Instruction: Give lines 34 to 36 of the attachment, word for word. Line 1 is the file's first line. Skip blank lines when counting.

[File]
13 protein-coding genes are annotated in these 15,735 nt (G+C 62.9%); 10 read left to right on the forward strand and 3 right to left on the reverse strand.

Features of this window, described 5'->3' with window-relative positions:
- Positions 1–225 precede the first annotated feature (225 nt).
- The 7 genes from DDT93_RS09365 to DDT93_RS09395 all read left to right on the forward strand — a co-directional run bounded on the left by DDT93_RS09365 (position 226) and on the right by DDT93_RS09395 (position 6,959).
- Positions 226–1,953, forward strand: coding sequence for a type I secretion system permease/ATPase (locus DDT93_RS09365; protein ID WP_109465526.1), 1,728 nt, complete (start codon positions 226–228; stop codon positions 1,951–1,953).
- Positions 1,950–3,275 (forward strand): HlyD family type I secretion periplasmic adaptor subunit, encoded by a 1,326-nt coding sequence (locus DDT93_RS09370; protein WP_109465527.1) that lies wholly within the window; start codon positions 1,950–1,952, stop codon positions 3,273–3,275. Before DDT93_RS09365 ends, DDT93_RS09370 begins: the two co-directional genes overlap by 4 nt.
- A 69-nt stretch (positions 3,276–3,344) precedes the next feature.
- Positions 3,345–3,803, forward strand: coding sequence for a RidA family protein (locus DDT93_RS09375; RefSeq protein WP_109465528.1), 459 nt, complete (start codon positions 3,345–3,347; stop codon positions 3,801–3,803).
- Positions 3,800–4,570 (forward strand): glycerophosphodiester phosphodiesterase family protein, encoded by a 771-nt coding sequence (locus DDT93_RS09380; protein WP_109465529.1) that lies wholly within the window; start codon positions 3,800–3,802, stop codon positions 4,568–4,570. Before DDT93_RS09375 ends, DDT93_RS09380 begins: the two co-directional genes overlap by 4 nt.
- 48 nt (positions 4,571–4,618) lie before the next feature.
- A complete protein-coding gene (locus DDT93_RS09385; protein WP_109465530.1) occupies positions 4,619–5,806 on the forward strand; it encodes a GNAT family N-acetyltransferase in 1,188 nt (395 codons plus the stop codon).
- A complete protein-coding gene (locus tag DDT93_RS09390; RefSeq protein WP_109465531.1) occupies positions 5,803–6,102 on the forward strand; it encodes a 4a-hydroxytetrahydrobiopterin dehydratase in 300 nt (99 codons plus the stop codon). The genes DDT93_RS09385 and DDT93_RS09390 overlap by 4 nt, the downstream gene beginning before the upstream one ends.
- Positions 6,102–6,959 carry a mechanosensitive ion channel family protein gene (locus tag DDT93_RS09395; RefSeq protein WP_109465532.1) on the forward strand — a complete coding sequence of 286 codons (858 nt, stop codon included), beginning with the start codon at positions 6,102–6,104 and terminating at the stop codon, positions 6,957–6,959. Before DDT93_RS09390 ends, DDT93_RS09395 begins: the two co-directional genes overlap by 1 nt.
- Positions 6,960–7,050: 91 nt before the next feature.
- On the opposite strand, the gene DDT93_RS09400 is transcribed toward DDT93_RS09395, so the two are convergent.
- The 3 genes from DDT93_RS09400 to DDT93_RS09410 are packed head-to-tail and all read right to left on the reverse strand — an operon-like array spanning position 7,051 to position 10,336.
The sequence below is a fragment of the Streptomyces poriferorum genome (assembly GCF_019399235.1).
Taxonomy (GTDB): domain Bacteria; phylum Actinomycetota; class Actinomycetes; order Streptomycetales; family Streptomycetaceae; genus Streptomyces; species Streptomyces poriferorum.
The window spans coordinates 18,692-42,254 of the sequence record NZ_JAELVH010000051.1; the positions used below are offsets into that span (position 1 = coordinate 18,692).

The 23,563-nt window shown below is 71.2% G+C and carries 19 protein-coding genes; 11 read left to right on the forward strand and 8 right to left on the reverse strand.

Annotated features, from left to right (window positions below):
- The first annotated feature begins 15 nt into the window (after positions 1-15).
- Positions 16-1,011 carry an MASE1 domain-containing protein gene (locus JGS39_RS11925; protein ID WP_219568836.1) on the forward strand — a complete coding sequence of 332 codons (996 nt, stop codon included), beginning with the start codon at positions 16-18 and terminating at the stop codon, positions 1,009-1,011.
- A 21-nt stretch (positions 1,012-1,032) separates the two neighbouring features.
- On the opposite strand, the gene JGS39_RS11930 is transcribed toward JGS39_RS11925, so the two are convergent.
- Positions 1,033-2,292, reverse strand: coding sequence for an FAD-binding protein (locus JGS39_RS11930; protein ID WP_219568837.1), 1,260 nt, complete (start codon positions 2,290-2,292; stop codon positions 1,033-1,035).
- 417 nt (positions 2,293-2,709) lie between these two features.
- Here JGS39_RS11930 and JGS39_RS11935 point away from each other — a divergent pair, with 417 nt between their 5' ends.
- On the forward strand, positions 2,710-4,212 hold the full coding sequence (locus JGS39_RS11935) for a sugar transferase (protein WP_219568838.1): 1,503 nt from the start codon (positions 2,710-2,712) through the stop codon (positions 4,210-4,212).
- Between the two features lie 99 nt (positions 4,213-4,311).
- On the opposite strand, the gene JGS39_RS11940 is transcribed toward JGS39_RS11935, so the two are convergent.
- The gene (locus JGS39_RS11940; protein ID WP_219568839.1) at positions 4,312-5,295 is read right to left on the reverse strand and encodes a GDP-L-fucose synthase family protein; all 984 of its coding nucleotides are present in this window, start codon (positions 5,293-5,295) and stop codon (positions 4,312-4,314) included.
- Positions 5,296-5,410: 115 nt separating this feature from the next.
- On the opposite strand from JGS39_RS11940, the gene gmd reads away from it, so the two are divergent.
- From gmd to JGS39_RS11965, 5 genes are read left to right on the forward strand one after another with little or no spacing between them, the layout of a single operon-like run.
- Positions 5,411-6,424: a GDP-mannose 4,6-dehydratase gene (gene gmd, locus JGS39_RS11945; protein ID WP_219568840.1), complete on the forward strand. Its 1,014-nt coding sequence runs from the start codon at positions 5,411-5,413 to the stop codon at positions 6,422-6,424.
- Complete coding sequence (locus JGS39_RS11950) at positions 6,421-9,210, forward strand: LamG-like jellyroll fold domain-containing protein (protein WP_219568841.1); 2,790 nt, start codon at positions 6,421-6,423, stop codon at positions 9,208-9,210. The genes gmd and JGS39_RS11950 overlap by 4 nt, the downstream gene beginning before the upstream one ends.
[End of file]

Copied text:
- On the opposite strand from JGS39_RS11940, the gene gmd reads away from it, so the two are divergent.
- From gmd to JGS39_RS11965, 5 genes are read left to right on the forward strand one after another with little or no spacing between them, the layout of a single operon-like run.
- Positions 5,411-6,424: a GDP-mannose 4,6-dehydratase gene (gene gmd, locus JGS39_RS11945; protein ID WP_219568840.1), complete on the forward strand. Its 1,014-nt coding sequence runs from the start codon at positions 5,411-5,413 to the stop codon at positions 6,422-6,424.